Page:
By Douglas Bloomfield
If you really want to know how serious President Trump is about Middle East peace, just check out the Palestinian delegation he invited to the White House along with Israeli leaders for the unveiling of his long-promised Deal of the Century.
What’s that? There weren’t any?
Only Israeli Prime Minister Benjamin Netanyahu and his rival, Benny Gantz, head of the Blue and White Party, in the upcoming March 2 election were invited. Palestinian Authority President Mahmoud Abbas was not. In fact, according to a top advisor, Saeb Erakat, Trump and Abbas haven’t had any direct contact for more than two years.
That doesn’t matter because the unveiling of the Trump plan isn’t really about peace; it’s a political stunt for a pair of corrupt politicians to divert attention from their “yuge” legal problems. It certainly isn’t because any of the parties is seriously interested in making peace. It is called “counter programming,” a practice Trump picked up in his TV days to divert audience attention from unpleasant to another, more positive event. That’s why Trump is also planning a major trade deal signing and a campaign rally in the immediate future.
It is no coincidence that after many delays Trump decided to hold the unveiling during the week of his impeachment trial in the U.S. Senate and endless television coverage of the scathing indictments of his high crimes and misdemeanors. Meanwhile, 5,914 miles away the Knesset will be deliberating Netanyahu’s request for parliamentary immunity from prosecution on charges of fraud, bribery and breach of trust.
Trump is no more serious about making peace than truthfully testifying at his impeachment trial or letting anyone else take the stand. That is painfully evident in what we’ve learned about the contents of the peace deal put together by his team of White House Likudniks in coordination with Netanyahu and his team.
This is about Trump playing to his base of evangelical Christians and Jewish conservatives, particularly those who are among the GOP’s biggest contributors.
In just over four weeks Israel will hold its third election in less than a year after Netanyahu was unable to form a government following two previous votes. Gantz is running for prime minister and Netanyahu is running to stay out of jail, and for that he needs to keep his job.
Abbas has played into the hands of his foes, largely but not entirely by his own intransigence and ineptitude. He broke off contact with the administration after Trump declared Jerusalem
the Israeli capital and moved the U.S. embassy there. Trump also closed the PLO Washington office, deeply slashed aid to the Palestinians and cut Abbas out of the process of drafting his peace deal.
Abbas is being set up to take the fall for the failure of the Trump plan. He will say “no way” while Netanyahu says, “yes but,” which means the same thing but with a different tone that shows Netanyahu knows best how to play to Trump.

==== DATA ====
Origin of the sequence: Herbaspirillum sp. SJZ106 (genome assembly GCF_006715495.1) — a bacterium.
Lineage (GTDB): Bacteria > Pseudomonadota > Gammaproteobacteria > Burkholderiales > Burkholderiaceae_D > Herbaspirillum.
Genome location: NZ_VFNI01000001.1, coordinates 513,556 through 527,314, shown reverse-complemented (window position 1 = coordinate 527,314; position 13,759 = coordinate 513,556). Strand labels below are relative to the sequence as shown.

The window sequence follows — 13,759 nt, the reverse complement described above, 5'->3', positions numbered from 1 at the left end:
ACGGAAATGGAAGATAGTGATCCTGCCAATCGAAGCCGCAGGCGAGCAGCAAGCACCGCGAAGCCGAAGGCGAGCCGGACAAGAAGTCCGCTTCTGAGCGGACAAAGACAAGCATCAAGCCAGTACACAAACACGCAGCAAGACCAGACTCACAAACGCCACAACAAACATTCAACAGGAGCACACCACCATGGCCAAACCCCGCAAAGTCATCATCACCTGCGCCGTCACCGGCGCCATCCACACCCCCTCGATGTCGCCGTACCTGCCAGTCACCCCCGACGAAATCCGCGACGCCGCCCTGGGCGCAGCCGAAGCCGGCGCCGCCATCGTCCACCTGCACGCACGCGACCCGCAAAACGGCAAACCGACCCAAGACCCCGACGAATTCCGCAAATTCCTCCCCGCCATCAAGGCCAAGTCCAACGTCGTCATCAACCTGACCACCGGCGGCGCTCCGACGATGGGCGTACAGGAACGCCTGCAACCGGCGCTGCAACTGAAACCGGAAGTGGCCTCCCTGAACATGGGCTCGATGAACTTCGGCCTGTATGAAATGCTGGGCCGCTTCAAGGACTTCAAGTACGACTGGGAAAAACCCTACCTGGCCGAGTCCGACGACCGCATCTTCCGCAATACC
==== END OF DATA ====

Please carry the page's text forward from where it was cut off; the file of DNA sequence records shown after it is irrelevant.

Palestinian factions have already called for “days of rage” in response to the Trump plan. Abbas may threaten to end security cooperation or even dissolve the Palestinian Authority. That will only benefit Israelis who will say, “See, I told you there’s no partner for peace.” Netanyahu will then feel free to proceed with his campaign promise to begin annexing large portions of the West Bank and particularly the Jordan Valley.
Gantz had said releasing the plan now would be a “gross intervention” in the Israeli election, but Trump and Netanyahu boxed him in and he couldn’t refuse the invitation without making his rival look like the sole proprietor of the valuable U.S. account. Gantz, by the way, is no left-wing peacenik; he also supports annexing the Jordan Valley.
Dan Shapiro, the previous U.S. ambassador to Israel, wrote in Haaretz, “If the Trump plan is implemented by the United States and Israel without an agreement with Palestinians, it will not represent an end to the conflict, but rather its perpetuation in a new form.”
Peace Awaits New Leadership
That doesn’t seem to bother Trump or Netanyahu; for them it’s political theater. Both used their meetings to make pious speeches about peace, security and friendship but it’s really about furthering their own political interests. Don’t be surprised if Netanyahu gets his friend Donald Trump to press Gantz to join a unity government with the incumbent, who is desperate to avoid going to court.
Abbas, who will be on the outside looking in, will complain and make threats. Friends will tell him to wait until there is a new government in Washington.
In a rare moment of candor, Jason Greenblatt, who until late last year was Trump’s special envoy for Mideast peace, told a group at a New Jersey synagogue recently that he didn’t believe either side was ready to “come to agreement on these tough issues.”
He’s right. The bottom line is nothing can happen until there is new leadership on all three sides —Israeli, Palestinian and American— with the courage and strength to make tough historic decision. Til then, it’s just photo-ops and sound bites.